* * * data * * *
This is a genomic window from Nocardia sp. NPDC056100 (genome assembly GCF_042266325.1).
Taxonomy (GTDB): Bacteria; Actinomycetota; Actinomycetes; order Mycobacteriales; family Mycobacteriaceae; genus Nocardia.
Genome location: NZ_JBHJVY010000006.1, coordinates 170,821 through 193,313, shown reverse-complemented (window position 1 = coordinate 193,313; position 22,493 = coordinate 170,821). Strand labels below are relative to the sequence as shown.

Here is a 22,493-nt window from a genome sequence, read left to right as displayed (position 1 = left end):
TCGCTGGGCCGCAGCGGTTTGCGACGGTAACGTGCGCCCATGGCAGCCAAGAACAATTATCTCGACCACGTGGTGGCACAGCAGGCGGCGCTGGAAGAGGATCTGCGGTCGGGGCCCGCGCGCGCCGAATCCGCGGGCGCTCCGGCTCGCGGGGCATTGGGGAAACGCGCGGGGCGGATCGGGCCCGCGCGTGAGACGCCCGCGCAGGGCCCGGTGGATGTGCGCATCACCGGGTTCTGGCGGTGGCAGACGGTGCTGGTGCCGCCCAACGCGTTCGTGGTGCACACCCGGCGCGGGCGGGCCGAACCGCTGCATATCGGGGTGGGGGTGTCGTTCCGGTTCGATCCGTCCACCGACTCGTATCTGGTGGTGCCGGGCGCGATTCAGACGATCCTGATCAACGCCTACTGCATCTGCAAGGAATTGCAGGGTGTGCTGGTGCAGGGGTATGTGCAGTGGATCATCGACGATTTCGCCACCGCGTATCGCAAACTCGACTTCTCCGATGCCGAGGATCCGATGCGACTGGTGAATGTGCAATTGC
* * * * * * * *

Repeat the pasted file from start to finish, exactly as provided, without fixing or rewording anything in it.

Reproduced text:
This is a genomic window from Nocardia sp. NPDC056100 (genome assembly GCF_042266325.1).
Taxonomy (GTDB): Bacteria; Actinomycetota; Actinomycetes; order Mycobacteriales; family Mycobacteriaceae; genus Nocardia.
Genome location: NZ_JBHJVY010000006.1, coordinates 170,821 through 193,313, shown reverse-complemented (window position 1 = coordinate 193,313; position 22,493 = coordinate 170,821). Strand labels below are relative to the sequence as shown.

Here is a 22,493-nt window from a genome sequence, read left to right as displayed (position 1 = left end):
TCGCTGGGCCGCAGCGGTTTGCGACGGTAACGTGCGCCCATGGCAGCCAAGAACAATTATCTCGACCACGTGGTGGCACAGCAGGCGGCGCTGGAAGAGGATCTGCGGTCGGGGCCCGCGCGCGCCGAATCCGCGGGCGCTCCGGCTCGCGGGGCATTGGGGAAACGCGCGGGGCGGATCGGGCCCGCGCGTGAGACGCCCGCGCAGGGCCCGGTGGATGTGCGCATCACCGGGTTCTGGCGGTGGCAGACGGTGCTGGTGCCGCCCAACGCGTTCGTGGTGCACACCCGGCGCGGGCGGGCCGAACCGCTGCATATCGGGGTGGGGGTGTCGTTCCGGTTCGATCCGTCCACCGACTCGTATCTGGTGGTGCCGGGCGCGATTCAGACGATCCTGATCAACGCCTACTGCATCTGCAAGGAATTGCAGGGTGTGCTGGTGCAGGGGTATGTGCAGTGGATCATCGACGATTTCGCCACCGCGTATCGCAAACTCGACTTCTCCGATGCCGAGGATCCGATGCGACTGGTGAATGTGCAATTGC